Mycetoma is a chronic granulomatous skin infection and subcutaneous tissues occurs as a result of inoculation of skin with bacterial actinomycetes (actinomycetoma) or fungi (eumycetoma) through localized injury with thorns, wood fragments or insertion of hard objects. It is endemic in tropical and subtropical regions where it is a public problem with medical, social, and economic impacts. Clinically, it is characterized by a triad of painless tumefaction, draining sinuses and granules of the causative micro-organism. Identifying the type of mycetoma is vital to choose the correct therapy. The size, form, and color of granules may give the initial clues for causative organisms. The prevalence of actinomycetoma is higher than eumycetoma with greater cure rates.

Actinomycetoma is usually managed effectively with medical treatment alone. However, treatment failure can be expected and, in some patients, adding surgical intervention is necessary for decisive treatment to stop the progressing disease.

We describe a case of actinomycetoma in a 37-year-old man in the gluteal area, which was successfully treated with combined medical and surgical therapy after failure of multiple antimicrobial regimens.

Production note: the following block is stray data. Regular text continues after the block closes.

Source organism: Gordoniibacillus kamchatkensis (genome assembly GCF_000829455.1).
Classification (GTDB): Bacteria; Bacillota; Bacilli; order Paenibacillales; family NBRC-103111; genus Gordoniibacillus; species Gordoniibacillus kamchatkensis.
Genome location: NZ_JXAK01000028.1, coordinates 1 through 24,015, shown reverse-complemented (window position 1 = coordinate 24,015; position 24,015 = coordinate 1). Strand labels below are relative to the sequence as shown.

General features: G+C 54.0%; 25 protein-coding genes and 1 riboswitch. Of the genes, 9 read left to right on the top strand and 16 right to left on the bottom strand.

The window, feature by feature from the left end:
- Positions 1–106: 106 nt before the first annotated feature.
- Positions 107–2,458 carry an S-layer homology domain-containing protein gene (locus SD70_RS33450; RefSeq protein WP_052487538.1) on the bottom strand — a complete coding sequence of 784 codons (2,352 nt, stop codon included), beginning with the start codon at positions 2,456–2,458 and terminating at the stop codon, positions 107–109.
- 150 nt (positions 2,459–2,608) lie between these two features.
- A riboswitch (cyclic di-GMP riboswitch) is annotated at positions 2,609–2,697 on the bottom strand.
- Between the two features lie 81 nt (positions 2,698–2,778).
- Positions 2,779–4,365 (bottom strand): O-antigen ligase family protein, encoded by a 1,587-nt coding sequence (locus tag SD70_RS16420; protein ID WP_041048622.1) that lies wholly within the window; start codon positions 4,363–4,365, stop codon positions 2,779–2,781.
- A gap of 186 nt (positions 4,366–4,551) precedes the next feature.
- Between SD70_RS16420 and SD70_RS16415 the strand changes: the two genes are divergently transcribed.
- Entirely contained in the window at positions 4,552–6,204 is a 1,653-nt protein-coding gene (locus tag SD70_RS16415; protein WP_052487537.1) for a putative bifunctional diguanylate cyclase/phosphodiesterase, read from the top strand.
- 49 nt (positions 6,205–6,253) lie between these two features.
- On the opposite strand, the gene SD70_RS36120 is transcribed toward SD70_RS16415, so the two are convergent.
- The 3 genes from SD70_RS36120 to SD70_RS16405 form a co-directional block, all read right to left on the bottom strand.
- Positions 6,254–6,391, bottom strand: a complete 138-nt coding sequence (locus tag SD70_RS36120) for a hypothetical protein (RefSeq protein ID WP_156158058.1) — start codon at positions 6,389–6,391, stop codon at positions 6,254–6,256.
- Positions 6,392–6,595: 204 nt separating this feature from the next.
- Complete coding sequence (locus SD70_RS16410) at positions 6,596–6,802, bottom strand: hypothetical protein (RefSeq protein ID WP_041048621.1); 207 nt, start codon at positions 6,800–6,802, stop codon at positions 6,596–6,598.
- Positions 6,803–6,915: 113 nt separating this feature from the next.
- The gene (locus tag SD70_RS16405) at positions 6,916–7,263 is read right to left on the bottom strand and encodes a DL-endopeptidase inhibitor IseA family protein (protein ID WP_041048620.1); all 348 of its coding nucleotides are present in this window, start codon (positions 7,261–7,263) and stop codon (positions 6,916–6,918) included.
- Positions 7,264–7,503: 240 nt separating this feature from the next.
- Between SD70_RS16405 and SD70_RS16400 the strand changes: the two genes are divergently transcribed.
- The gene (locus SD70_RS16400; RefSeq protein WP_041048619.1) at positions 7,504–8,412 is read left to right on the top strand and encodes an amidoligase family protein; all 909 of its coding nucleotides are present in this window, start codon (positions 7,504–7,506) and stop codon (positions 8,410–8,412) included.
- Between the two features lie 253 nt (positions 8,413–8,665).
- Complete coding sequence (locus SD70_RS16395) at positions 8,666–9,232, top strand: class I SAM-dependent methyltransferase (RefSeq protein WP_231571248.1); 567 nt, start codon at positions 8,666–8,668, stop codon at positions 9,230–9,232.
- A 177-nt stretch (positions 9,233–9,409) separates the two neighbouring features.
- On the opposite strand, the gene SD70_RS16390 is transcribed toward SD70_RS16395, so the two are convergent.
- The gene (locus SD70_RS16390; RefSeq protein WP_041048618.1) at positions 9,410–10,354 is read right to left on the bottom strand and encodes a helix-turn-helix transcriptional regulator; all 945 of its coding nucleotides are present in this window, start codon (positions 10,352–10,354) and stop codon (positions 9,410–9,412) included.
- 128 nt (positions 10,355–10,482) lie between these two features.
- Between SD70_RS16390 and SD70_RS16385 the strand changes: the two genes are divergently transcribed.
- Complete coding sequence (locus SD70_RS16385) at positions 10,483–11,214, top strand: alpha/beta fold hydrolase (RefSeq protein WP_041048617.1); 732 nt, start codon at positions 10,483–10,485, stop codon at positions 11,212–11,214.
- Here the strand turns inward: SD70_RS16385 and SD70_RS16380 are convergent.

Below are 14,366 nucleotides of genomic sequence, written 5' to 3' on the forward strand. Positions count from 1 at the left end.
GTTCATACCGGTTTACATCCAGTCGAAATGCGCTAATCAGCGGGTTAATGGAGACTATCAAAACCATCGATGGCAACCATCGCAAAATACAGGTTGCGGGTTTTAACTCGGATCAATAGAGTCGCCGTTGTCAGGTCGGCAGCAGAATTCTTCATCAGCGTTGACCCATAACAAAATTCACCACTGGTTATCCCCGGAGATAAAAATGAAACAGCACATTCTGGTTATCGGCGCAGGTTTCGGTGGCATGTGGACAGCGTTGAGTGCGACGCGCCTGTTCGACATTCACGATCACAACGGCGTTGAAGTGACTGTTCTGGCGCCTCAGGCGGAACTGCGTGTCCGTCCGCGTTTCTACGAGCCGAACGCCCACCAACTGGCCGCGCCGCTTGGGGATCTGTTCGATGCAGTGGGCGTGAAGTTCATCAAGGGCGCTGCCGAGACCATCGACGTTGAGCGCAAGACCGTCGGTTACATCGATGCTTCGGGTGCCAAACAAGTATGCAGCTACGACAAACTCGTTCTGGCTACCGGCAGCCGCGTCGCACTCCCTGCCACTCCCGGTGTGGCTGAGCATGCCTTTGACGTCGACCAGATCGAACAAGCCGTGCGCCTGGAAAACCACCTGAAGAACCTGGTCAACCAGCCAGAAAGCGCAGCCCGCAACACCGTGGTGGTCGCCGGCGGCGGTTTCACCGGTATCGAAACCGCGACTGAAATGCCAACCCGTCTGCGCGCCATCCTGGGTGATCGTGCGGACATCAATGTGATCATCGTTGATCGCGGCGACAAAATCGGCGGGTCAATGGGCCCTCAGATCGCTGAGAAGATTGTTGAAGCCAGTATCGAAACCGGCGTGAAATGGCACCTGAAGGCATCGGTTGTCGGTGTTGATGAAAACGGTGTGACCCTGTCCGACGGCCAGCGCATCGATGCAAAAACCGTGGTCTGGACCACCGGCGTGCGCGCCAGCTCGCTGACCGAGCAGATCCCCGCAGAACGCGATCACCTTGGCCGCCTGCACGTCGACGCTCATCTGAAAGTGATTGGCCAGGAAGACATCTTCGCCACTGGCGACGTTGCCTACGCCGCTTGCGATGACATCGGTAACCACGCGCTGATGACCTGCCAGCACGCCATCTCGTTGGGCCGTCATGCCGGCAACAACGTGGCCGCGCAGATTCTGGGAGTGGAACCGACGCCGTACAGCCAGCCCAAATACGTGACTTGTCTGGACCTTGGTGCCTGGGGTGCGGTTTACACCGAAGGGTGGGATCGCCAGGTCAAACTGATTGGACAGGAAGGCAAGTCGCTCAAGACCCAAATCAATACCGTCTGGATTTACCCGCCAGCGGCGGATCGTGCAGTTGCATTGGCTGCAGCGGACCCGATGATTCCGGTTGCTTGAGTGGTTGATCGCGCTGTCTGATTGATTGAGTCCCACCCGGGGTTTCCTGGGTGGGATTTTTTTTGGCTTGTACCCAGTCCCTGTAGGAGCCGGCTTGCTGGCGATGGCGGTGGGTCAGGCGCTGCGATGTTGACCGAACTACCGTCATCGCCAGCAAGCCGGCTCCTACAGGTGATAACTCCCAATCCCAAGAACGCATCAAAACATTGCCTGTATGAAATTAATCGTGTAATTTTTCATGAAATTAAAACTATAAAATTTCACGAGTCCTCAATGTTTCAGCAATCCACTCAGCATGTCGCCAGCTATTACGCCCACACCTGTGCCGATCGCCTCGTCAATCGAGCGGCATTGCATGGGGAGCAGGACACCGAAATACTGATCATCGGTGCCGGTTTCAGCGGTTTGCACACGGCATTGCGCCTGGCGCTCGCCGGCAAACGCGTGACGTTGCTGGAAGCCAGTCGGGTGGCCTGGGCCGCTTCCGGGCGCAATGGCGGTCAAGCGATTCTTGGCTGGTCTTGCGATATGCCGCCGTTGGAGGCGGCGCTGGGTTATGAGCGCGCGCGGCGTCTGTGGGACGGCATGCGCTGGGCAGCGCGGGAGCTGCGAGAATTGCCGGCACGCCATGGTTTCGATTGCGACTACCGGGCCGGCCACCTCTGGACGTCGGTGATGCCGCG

Case report

A 37-year-old healthy, Omani man living in a rural area came to our skin clinic with a neglected, slowly progressing painless boggy skin lesion in his right buttock, which formed over several years [Figure 1]. He could not recall any history of trauma. The patient sought medical care in other hospitals where he was diagnosed with actinomycetoma and treated accordingly with long courses of different combined antimicrobial regimes including trimethoprim-sulfamethoxazole (SXT), aminoglycosides and amoxicillin-clavulanate. However, no clinical response was obtained.

Figure 1: Right gluteal region showing the classic triad of mycetoma: tumefaction, draining sinus tracts and discharge of granules. .